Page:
The scientific guarantor of this publication is Pejman Ghanouni. The authors of this manuscript declare no relationships with any companies whose products or services may be related to the subject matter of the article. This study has received funding by NIH P01 CA159992. One of the authors has significant statistical expertise. Institutional Review Board approval was obtained. Written informed consent was obtained from all subjects (patients) in this study. Some study subjects have been previously reported in Avedian et al. [23].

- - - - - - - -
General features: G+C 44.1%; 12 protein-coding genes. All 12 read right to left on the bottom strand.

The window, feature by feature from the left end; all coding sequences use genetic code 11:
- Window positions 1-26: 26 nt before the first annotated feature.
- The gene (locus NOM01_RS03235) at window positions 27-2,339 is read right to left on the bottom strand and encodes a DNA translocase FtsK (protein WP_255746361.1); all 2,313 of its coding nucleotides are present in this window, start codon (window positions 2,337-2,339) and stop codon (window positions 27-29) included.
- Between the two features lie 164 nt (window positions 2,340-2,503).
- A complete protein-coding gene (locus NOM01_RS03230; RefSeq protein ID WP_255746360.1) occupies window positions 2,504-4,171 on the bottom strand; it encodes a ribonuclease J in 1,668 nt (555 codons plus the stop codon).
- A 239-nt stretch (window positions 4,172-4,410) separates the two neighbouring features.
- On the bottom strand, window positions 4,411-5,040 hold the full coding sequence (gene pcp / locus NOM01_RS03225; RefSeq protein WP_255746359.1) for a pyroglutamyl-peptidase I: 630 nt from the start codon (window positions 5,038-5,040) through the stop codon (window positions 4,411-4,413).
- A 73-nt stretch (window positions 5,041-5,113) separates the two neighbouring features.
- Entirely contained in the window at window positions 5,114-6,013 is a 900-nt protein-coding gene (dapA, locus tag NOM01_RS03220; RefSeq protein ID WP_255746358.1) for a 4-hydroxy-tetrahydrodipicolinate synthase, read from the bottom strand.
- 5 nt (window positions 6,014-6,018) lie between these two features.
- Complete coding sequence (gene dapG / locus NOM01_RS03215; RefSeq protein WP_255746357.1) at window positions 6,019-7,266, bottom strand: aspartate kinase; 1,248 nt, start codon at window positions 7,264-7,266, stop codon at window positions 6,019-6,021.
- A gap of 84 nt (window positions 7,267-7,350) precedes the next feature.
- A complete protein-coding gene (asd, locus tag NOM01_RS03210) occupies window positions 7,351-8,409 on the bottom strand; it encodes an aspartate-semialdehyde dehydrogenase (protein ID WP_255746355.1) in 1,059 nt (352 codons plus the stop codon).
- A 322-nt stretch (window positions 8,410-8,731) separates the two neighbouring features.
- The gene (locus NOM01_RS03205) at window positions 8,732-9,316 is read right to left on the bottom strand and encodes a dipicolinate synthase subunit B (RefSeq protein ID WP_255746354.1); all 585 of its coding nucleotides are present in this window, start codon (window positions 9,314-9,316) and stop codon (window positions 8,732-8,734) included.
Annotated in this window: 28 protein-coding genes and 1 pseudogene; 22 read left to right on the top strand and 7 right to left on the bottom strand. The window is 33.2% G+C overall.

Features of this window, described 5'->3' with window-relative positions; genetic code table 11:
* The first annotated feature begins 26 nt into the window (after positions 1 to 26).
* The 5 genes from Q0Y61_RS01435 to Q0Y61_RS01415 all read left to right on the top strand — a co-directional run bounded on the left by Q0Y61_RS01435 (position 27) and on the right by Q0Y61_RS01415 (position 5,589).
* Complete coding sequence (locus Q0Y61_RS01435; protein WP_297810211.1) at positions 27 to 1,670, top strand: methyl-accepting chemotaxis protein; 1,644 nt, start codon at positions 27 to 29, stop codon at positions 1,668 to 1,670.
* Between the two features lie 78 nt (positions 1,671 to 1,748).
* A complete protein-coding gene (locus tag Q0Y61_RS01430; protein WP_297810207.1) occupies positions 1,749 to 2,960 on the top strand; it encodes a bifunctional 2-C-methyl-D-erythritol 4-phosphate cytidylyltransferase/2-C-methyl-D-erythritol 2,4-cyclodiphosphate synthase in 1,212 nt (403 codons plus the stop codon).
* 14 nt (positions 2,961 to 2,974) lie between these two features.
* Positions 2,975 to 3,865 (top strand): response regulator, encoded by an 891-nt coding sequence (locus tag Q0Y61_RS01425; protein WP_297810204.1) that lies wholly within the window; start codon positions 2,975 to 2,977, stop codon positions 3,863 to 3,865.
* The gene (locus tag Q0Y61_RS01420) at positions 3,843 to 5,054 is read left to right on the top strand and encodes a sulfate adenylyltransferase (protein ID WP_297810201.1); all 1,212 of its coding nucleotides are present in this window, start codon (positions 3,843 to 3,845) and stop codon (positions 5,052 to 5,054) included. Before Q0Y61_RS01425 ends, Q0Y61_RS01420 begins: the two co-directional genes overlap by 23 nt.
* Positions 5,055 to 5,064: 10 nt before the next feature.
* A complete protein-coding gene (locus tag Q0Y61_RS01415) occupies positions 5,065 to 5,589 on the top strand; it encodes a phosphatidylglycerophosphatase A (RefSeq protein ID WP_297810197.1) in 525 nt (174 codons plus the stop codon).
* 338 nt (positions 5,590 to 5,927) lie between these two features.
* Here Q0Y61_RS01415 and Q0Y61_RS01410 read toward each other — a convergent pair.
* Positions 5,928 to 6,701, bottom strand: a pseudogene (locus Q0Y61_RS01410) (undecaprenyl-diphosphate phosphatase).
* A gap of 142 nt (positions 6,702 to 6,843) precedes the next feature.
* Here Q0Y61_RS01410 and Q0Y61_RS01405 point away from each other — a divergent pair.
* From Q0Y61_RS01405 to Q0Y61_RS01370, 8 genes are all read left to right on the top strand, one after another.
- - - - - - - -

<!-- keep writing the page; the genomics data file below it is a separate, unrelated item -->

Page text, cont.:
Methodology: retrospective, observational, multicentre study.

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Correspondence to Pejman Ghanouni.

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Ethical approval

All procedures performed in studies involving human participants were in accordance with the ethical standards of the institutional and/or national research committee and with the 1964 Helsinki declaration and its later amendments or comparable ethical standards. For retrospective studies, formal consent is not required.

Additional information

Alberto Bazzocchi and Matthew Bucknor contributed equally to this work.

Electronic supplementary material

Below is the link to the electronic supplementary material.

Fig. 1-S